Wednesday, February 14, 2007

AP: "Why is a barren Chinese mountain being painted green?"

A large rose-tree stood near the entrance of the garden: the roses growing on it were white, but there were three gardeners at it, busily painting them red. Alice thought this a very curious thing, and she went nearer to watch them, and just as she came up to them she heard one of them say, `Look out now, Five! Don't go splashing paint over me like that!'

How did I blog for so many months without ever once quoting Lewis Carroll?
Villagers in southwestern China are puzzled by a county government's decision to paint an entire barren mountainside green.

Workers who began spraying Laoshou mountain in August told villagers that they were doing so on orders of the county government but were not told why, media reports said Wednesday.

Some villagers guessed that officials of the surrounding county, Fumin, whose office building faces the mountain, were trying to change the area's feng shui — the ancient Chinese belief of harmonizing one's physical environment for maximum health and financial benefit.

Others speculated that it was an unusual attempt at "greening" the area in keeping with calls for more attention to environmental protection.

Photographs of the mountain showed the exposed rock covered in an artificial green looming over houses against a scrubby background.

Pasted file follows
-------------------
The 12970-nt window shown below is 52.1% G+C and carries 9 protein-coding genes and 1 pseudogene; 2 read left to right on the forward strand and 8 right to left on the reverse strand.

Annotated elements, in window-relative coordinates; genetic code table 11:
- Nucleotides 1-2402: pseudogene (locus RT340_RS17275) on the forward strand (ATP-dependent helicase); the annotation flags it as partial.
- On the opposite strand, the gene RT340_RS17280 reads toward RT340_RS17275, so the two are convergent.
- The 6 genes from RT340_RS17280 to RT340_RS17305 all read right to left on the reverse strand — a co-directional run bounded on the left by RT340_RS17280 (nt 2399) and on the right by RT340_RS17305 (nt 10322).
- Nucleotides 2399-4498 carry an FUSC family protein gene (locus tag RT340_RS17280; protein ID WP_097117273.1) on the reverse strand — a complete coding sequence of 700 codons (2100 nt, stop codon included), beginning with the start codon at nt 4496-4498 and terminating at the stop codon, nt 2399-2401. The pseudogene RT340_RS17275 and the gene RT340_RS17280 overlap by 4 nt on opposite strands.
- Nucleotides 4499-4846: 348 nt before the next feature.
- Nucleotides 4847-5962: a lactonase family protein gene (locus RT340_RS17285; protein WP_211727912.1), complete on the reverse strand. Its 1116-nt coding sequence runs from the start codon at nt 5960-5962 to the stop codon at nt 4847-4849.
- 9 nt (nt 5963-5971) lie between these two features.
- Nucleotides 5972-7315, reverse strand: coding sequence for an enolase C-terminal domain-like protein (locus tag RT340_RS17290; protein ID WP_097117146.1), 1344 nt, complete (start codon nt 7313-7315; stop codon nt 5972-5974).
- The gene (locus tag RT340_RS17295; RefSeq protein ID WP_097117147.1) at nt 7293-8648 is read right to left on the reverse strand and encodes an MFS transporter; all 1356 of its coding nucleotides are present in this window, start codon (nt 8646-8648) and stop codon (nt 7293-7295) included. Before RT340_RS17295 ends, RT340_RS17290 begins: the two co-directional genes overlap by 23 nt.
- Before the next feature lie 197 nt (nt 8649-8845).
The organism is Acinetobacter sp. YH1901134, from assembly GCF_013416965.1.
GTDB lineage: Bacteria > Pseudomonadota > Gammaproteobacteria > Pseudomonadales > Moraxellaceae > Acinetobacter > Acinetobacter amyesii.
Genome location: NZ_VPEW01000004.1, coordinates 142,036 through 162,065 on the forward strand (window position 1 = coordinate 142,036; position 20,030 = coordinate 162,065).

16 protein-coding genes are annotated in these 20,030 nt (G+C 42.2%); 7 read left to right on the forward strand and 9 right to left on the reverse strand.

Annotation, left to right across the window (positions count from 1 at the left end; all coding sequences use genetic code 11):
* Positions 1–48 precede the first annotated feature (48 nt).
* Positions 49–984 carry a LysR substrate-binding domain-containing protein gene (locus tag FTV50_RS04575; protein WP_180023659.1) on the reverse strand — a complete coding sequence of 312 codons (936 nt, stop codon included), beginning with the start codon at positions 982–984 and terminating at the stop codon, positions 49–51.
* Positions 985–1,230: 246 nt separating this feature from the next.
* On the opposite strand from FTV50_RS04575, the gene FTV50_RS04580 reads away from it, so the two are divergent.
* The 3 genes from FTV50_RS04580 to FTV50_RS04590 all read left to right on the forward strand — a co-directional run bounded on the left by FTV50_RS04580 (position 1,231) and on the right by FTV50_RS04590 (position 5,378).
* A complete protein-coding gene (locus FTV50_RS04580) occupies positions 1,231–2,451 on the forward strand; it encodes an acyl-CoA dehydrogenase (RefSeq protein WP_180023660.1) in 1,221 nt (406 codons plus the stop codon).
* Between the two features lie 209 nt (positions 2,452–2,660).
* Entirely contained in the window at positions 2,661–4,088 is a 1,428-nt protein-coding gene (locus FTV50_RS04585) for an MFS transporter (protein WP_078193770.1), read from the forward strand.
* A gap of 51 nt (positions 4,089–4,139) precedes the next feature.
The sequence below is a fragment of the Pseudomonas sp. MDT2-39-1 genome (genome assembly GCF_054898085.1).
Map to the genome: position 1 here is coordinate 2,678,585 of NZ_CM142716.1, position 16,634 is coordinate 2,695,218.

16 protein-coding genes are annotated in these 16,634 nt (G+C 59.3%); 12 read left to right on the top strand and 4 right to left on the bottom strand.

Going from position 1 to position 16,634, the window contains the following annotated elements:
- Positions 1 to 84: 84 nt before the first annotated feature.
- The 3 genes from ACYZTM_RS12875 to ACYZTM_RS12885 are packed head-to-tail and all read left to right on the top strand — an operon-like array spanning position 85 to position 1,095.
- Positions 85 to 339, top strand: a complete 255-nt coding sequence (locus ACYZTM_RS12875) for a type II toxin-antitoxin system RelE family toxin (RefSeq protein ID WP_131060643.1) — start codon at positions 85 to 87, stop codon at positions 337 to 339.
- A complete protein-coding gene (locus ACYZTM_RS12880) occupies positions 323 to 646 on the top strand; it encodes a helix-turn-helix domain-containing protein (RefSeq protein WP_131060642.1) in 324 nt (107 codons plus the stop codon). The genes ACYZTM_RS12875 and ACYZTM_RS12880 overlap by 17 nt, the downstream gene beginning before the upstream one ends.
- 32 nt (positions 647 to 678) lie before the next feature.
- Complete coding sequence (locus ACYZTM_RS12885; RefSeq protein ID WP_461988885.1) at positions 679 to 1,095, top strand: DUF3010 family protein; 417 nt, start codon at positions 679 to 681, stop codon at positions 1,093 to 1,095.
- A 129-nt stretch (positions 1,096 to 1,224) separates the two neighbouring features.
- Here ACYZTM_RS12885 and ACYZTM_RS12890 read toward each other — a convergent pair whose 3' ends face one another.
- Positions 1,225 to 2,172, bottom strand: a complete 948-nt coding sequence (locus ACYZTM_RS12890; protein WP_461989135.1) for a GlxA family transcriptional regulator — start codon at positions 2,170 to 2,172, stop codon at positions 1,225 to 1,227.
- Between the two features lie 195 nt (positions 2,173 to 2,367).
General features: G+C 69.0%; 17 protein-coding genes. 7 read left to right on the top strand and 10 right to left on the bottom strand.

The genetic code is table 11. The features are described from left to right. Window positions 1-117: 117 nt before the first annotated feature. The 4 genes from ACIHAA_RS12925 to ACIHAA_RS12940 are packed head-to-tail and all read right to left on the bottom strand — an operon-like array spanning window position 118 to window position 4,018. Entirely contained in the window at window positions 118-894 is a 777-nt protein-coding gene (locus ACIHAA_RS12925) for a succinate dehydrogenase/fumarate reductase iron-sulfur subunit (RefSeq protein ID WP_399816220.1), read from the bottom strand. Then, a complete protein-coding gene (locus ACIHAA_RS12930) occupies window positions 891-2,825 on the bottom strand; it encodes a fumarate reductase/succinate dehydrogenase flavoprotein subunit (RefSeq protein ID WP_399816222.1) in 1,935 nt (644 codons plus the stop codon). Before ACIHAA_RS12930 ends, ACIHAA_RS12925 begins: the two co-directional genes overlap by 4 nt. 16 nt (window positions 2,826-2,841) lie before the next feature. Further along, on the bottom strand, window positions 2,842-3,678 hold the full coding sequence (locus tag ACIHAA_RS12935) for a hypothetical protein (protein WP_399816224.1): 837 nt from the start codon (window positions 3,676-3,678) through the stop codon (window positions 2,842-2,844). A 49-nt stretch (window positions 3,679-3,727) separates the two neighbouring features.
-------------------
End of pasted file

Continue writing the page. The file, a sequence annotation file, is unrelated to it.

The official Xinhua press agency estimated the cost of the paint job at 470,000 yuan, or $56,000, and quoted villagers as saying that if it had been spent on actual plants and trees, the money could have restored a far greater area of barren mountain.

Laoshou mountain was quarried for more than two decades but ordered shut recently following complaints about dust and noise from villagers.

Officials have also been trying to stem environmental damage in the surrounding province, Yunnan, where logging and development of mountain areas have been blamed for heavy floods down river.

A women who answered the phone at the Fumin County forestry department said they were unaware of reasons behind the paint job.

"This is an order from above. You should ask the leader from above. I don't have any information on this," said the woman, who like many Chinese officials, refused to give her name.
(Hat Tip:

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